DMARC is one of the key methods for protecting your emails from spoofing. Yet, only half of Fortune 500 companies have implemented it so far. Is it because the setup is difficult? Absolutely not. Setting up DMARC is really easy and won’t take more than 15 minutes. Learn how to do it with our guide.
We’ve covered extensively various authentication methods on our blog. Let’s quickly revamp the most important details about each.
SPF (Sender Policy Framework) is used to let the receiving servers know which IP addresses are allowed to send emails on your behalf. When an email is received, a quick verification is run. If an unrecognized IP was used, an email is likely to be discarded. Read a lot more about it in our SPF article.
DKIM (Domain Keys Identified Email), on the other hand, is a digital signature that’s attached to outgoing emails. It features the headers and/or body of a message, encrypted with an individual key. The receiving server can then recreate these values and quickly detect if anything was changed en route. If that was the case, a message is also likely to never arrive in the receiver’s inbox. We have it covered too in our DKIM article. Here’s how to set one up.
Finally, DMARC (Domain-based Message Authentication Reporting and Conformance) works on top of the two other methods (at least one of them needs to be set up for DMARC to work). On top of DKIM/SPF, DMARC will perform an alignment test to add another layer of security. Finally, it will instruct a receiving server on what to do if either of the checks fail. More about this below, but if you’re anxious to learn a lot more about this technology, we recommend our ‘What is DMARC’ article as a good source of knowledge.
Once you know the structure of DMARC, setting it up is as easy as adding several lines of text to your DNS Records. If you, however, want to make sure it really works from the get-go, we suggest running a few additional checks. Otherwise, you may accidentally instruct the servers to get rid of your perfectly legitimate emails.
The whole process comes down to the following steps:
Let’s talk about each of these steps in more detail.
As mentioned earlier, having either of them is compulsory for DMARC to work. But having one that returns negative results for legitimate emails will also do no good. The DMARC test will fail automatically if SPF or DKIM fails.
In the respective articles mentioned above, we’ve mentioned various tools for validating either method. Check them out before you proceed further.
DMARC forces receive servers to perform a domain alignment test on top of the traditional SPF/DKIM validations. That’s why it’s imperative to have everything in place to avoid unpleasant surprises.
If you have only SPF set up (don’t forget to avoid multiple SPF records), check if the following two match:
If you rely only on DKIM, check if the following two match:
If you use both methods (and rightly so!), perform both checks, of course.
Ideally, all the domains or subdomains should precisely match. In a DMARC record, you’ll be able to choose a more relaxed method, aptly named ‘relaxed.’ This way, emails sent from e.g. mailtrap.io would be aligned with those sent from mailtrap.io/blog (or any other mailtrap.io subdomain).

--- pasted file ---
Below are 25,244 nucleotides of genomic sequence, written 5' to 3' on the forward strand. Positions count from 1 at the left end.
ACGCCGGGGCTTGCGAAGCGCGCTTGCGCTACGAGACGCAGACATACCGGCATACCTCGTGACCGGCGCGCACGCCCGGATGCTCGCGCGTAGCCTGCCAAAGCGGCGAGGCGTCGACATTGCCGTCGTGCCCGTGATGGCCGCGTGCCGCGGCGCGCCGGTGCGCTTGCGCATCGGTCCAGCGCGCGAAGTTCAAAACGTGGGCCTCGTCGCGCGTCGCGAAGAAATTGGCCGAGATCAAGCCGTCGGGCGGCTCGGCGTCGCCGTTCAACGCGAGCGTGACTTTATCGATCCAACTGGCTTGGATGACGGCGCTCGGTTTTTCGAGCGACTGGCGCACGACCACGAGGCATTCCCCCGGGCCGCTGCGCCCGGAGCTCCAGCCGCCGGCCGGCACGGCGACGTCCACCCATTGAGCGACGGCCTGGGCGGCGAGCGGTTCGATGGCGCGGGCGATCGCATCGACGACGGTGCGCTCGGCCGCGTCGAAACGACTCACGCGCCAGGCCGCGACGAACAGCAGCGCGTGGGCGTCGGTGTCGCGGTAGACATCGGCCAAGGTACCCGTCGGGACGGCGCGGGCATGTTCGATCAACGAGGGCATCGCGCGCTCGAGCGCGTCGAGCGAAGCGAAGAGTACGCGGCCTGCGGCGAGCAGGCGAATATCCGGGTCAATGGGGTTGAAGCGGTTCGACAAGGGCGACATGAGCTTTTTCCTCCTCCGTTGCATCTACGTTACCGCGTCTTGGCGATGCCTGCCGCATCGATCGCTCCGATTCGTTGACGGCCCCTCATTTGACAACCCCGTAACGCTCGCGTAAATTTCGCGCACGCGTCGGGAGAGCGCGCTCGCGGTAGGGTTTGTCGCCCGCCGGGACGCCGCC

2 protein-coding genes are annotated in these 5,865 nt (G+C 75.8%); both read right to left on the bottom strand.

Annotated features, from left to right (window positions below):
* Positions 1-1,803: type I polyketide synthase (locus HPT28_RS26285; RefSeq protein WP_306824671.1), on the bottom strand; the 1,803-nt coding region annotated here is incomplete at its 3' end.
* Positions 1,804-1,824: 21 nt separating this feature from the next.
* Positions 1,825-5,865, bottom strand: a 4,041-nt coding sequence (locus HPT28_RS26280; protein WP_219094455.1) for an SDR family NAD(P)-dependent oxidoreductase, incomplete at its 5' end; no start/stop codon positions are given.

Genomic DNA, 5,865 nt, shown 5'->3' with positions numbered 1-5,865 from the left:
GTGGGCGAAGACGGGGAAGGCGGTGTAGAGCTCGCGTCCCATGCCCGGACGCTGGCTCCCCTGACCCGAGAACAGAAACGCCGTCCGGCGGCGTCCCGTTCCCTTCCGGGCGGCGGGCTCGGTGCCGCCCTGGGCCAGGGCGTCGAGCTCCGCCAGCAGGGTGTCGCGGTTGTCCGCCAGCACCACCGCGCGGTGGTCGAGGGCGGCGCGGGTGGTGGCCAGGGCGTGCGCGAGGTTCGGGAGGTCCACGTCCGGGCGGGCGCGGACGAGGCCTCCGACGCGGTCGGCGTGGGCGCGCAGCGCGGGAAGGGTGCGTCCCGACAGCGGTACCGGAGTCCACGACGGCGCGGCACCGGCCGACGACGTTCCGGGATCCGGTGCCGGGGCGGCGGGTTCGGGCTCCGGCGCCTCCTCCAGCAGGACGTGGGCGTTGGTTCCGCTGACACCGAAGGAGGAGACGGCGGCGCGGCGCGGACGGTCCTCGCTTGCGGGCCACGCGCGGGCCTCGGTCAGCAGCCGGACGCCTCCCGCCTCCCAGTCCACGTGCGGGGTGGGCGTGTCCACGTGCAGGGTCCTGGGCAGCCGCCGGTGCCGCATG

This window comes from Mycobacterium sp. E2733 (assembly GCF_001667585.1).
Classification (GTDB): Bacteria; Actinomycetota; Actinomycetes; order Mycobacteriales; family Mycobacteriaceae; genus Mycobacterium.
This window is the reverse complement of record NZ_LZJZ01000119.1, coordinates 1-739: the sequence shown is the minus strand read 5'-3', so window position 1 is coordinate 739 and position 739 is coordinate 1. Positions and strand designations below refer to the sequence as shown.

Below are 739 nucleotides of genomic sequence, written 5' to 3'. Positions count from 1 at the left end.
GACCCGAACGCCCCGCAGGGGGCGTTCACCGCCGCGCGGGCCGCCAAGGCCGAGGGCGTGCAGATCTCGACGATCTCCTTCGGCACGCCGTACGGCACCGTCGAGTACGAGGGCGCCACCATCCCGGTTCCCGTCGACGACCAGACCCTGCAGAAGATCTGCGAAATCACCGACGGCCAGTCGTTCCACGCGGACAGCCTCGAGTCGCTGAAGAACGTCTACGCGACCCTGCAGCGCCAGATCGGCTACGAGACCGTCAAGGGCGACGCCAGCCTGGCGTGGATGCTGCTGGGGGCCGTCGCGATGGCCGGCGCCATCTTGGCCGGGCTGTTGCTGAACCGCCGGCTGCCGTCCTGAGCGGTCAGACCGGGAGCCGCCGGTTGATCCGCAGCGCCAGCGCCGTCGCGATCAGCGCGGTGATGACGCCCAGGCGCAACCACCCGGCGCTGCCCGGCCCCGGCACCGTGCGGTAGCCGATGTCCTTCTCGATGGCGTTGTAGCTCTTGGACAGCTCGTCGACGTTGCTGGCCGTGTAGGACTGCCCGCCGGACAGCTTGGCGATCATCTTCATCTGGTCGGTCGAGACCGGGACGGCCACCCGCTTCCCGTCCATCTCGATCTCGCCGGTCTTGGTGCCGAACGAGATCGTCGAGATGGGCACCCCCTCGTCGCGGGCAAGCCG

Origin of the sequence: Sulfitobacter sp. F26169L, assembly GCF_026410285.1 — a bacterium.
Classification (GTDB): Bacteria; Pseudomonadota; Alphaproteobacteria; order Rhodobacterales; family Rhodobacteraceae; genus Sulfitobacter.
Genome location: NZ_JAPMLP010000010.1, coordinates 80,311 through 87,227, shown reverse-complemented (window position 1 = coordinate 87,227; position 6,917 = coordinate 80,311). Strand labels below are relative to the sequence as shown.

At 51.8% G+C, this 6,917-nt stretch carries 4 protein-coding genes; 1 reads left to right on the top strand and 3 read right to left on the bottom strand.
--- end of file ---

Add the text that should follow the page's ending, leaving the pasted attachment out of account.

A great thing about DMARC is that, when set up, your server starts sending you daily reports of how your emails performed (separate aggregate and forensic reports). This way, you can quickly spot any abnormalities and improve your performance with the use of data. It is pretty handy especially if you set up DMARC for the first time and want to know if you did it right.
You can pick virtually any email address here. It may even be better to use a different one than the “return-path,” as your inbox is likely to become flooded with these reports.
DMARC gives you the power to influence how your emails are treated if they fail a check. There are three possible scenarios:
The ‘none’ option isn’t as useless as it might sound at first. Although it won’t prevent you from spoofing if other methods fail, it’s great in the first days of using DMARC. You can set it up and have your emails delivered as usual, but at the same time keep receiving reports on DMARC performance. When you’re confident that legitimate emails go through, you can change the DMARC settings to different ones.
Please be aware that the rules you pick here are only suggestions sent to receiving servers and by no means do they guarantee the desired action will be taken. If DMARC fails, emails can still be delivered even if you ordered them to land in spam. Also, the other way around.
You’ll be able to add your pick in the next step.
There are several tags you need to use in a record and a number of optional ones. Once again, refer to the DMARC article we mentioned earlier for the details. Note that the ‘p’ tag (as in ‘policy’) will be a direct representation of the previous step.
An example of the DMARC record will look as follows:
v=DMARC1; p=reject; rua=mailto:email@example.com,mailto:firstname.lastname@example.org; ruf=mailto:email@example.com; fo=1;
This rule indicates that emails that fail a DMARC check should be rejected. Aggregate reports should be sent to me and my colleague Ann while Steve from another team should handle forensics reports.
Once you have your record, you can go ahead and add it as a DNS Record. You may be able to do it on your own or, in some cases, with the help of your hosting provider.
In the domain registrar, you need to add the newly-created DMARC as a TXT record. We won’t go through any details here as the process differs for each provider. If you did everything correctly, though, you should receive your first reports within the next 24 hours.
Read more to implement DMARC correctly in blog post.